The Mountain View City Council last Tuesday night grappled with a difficult balancing act between two competing priorities: encouraging more housing growth and providing enough money to schools to support a deluge of new students expected from the planned rapid development.
New and planned zoning changes, along with projects already in the pipeline, show the city is slated to grow by as many as 20,000 homes -- or about a 75% increase to Mountain View's existing housing stock. The new development is expected to generate thousands of students, and school district officials say they simply don't have the money to accommodate them all.
Estimates vary, but the land and construction costs for additional school facilities could reach $1.2 billion. City Council members generally agreed at the Oct. 15 study session that the city, schools districts and developers should all share in those costs, but struggled to come up with a fair three-way split that doesn't potentially kill the feasibility of future housing projects.
The core question before council members was the so-called Local School District Strategy, a policy that requires large projects in the North Bayshore, East Whisman and Terra Bella areas of the city to finance local schools bearing the brunt of increased enrollment. Developers and school districts have struggled with how to interpret the policy.
If the city is going to allow high density housing, then it needs to mitigate the burden on local schools, said Councilwoman Margaret Abe-Koga. She said some schools are already packed with students and experiencing higher enrollment, and there's only so much districts can do to raise money for new school construction.
Abe-Koga advocated for an aggressive fee amounting to $13.16 per square foot of development, which would place only one-third of the costs on the school districts, according to a city staff report. It may cut into the council's goals for housing growth, but she said it's important to support local schools along the way.
"I have never believed that it should be housing at all costs, and I have always said that we need to maintain our community and our quality of life as we grow and build more housing," she said.
Abe-Koga's comments were echoed by school board members and leaders of the Mountain View Whisman and Mountain View-Los Altos High school districts, which both serve students residing in the North Bayshore, East Whisman and Terra Bella areas. Mountain View Whisman trustee Devon Conley said that while she agrees housing is a priority, she urged the council to support schools and residents over for-profit developers looking to maximize their investment.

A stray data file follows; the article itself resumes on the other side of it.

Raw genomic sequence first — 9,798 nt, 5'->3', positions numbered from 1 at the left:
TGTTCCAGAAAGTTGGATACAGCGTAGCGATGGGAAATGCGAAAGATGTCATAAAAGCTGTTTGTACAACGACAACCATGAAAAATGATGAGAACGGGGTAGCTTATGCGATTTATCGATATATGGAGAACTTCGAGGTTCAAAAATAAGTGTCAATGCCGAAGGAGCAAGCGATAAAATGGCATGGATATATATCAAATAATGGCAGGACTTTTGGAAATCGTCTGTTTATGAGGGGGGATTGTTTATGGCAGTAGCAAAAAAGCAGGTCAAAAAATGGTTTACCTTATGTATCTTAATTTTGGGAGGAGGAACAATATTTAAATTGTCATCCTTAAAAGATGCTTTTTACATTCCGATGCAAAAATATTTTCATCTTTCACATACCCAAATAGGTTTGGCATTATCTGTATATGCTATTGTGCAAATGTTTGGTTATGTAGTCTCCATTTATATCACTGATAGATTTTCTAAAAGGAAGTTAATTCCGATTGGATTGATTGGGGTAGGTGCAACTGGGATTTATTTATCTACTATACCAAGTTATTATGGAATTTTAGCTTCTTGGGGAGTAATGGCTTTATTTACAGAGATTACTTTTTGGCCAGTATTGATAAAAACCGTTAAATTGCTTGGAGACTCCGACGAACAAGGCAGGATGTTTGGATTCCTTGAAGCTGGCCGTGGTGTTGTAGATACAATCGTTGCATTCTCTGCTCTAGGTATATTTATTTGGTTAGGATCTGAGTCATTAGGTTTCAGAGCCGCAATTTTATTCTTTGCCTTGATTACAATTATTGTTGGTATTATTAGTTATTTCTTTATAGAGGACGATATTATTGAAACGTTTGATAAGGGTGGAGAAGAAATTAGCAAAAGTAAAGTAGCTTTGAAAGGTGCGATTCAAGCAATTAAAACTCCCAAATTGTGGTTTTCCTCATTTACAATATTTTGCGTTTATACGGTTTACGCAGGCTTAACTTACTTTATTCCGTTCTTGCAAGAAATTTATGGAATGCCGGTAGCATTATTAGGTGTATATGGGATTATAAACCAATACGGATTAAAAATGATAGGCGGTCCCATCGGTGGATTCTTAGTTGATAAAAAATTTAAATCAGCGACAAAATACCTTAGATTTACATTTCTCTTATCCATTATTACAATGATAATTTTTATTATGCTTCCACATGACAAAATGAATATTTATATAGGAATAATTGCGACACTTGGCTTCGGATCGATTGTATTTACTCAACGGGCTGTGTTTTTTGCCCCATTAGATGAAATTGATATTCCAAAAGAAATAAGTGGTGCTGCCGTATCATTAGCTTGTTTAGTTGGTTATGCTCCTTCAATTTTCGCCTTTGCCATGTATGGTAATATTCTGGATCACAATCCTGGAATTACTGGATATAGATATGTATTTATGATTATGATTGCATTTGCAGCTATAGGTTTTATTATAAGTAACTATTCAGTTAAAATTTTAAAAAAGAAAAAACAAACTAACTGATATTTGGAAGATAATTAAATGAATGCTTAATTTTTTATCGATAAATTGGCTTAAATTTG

"I understand the need for housing, I desperately want more housing, and I want to make sure it happens. But when we have that housing we need a place for children to go, and there is just no way our schools can support the expense," Conley said. "It's $15 million an acre -- we just can't do that."
Councilwoman Alison Hicks said she wanted to find a way to shift the burden away from residential developers and onto commercial projects, particularly because the Bay Area's housing crisis is a direct result of office growth. She generally favored higher fees for schools, but said she didn't have enough information to back a specific amount.
Councilman John McAlister took a different approach, arguing that schools need to bear the burden of more than one-third of the costs and have "more skin the game." He said school leaders have a responsibility to take the lead on addressing enrollment growth and increasing capacity rather than expect the city to extract fees or help pay for it.
"I'd like to see the school districts drive this issue, not the city," he said.
To date, only one developer has paid off its obligation to school districts through the existing framework of the school strategy, which was a clear example of the shortcomings of the policy. School districts demanded that Sobrato pay $24.4 million for its housing development at 1255 Pear Ave., while Sobrato countered with a $7.25 million offer. The City Council split the difference, asking the developer to pay $12 million.
Adding complexity to the discussion was precisely how many students would come from the new housing development. Demographers hired by the school districts believe 3,601 students will be generated by the city's future building plans, with about two-thirds attending Mountain View Whisman schools and one-third attending Mountain View-Los Altos. The city hired a different consultant and landed on a more conservative projections of 2,575 students in roughly the same split.
Council members did not vote, but asked staff to come up with options for a balanced fee that could be higher for commercial development. Staff is expected to return with options early next year.
Although the discussion Tuesday largely centered around monetary contributions, developers can also provide a land dedication for a school site or adjacent open space to satisfy the requirements for the school strategy. City staffers also floated the idea of using the Transfer of Development Rights (TDRs) that could shift the location of developments in order to make room for a school. TDRs were integral to an ongoing plan by the Los Altos School District to build a school in the San Antonio neighborhood of Mountain View.